Balancing the Books: How Affordable Is Health Insurance Through Covered California When Local Cost of Living Is Taken Into Account?
June 8, 2016
Laurel Lucia, Director, Health Care Program, UC Berkeley Labor Center
Subsidies offered through the health insurance marketplaces established under the Affordable Care Act (ACA) have reduced the cost of health insurance for millions of Californians. Subsidy amounts, however, are set nationally and do not take into account the local cost of living, which varies dramatically across the state.
Even with the help of subsidies, many Californians struggle to afford coverage through Covered California, the state’s health insurance marketplace, especially those living in areas where a high cost of living already strains household budgets.
In this analysis, researchers identified an affordability threshold — the minimum amount a typical household would need to earn to have sufficient funds to cover their basic needs and Covered California premiums and out-of-pocket costs after federal subsidies.
The affordability threshold varied widely by county, mostly due to the local cost of living, but in every county it fell above the maximum income to qualify for Medi-Cal as an adult (138% of the federal poverty level, $33,543 for a family of four or $16,395 for one person). This suggests that in every California county, there are families and individuals — specifically those earning above 138% of FPL and below the local affordability threshold — who are falling into an affordability gap. They earn too much for Medi-Cal but not enough to afford health insurance through Covered California, even with subsidies.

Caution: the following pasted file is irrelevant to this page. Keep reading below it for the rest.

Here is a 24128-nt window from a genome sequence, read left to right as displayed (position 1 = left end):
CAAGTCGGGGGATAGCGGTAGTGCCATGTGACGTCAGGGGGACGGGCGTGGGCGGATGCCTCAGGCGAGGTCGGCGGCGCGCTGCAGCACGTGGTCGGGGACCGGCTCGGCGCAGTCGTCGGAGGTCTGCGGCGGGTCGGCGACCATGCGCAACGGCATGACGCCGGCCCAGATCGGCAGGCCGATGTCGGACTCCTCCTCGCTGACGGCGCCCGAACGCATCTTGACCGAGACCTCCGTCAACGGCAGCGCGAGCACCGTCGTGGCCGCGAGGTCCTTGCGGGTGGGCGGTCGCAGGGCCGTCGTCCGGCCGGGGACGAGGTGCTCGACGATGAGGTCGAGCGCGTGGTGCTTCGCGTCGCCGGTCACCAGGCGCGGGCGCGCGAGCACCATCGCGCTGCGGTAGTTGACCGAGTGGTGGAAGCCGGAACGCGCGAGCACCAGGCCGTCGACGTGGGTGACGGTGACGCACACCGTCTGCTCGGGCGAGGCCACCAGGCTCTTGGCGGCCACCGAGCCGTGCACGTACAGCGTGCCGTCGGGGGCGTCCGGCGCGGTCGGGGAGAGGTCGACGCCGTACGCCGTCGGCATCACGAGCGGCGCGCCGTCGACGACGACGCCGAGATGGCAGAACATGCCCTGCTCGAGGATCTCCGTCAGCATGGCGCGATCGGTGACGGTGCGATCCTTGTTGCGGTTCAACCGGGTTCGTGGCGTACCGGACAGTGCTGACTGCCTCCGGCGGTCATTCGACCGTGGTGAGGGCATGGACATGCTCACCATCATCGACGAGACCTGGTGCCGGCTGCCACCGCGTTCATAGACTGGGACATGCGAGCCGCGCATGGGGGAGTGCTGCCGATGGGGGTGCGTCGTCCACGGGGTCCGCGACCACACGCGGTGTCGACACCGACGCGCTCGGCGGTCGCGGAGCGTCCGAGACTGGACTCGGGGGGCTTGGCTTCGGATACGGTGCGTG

See what the affordability threshold is in your county — for a family of four and for one person — using the interactive map below. The full issue brief is available as a Document Download.
The affordability threshold was determined by calculating the income level at which annual income exceeded estimated expenses, including housing, child care, transportation, food, taxes, miscellaneous expenses, and health care premiums and out-of-pocket costs. Researchers assumed low medical use by all family members. Health costs would be higher for consumers who are frequent users of medical services.
What Can Cities and Counties Do to Help?
Subsidy levels are set by federal law. States can provide additional funding to reduce consumers’ costs on state-run health insurance marketplaces. But in the absence of federal or state action, cities and counties may still be able to help by providing extra support to those falling into the affordability gap.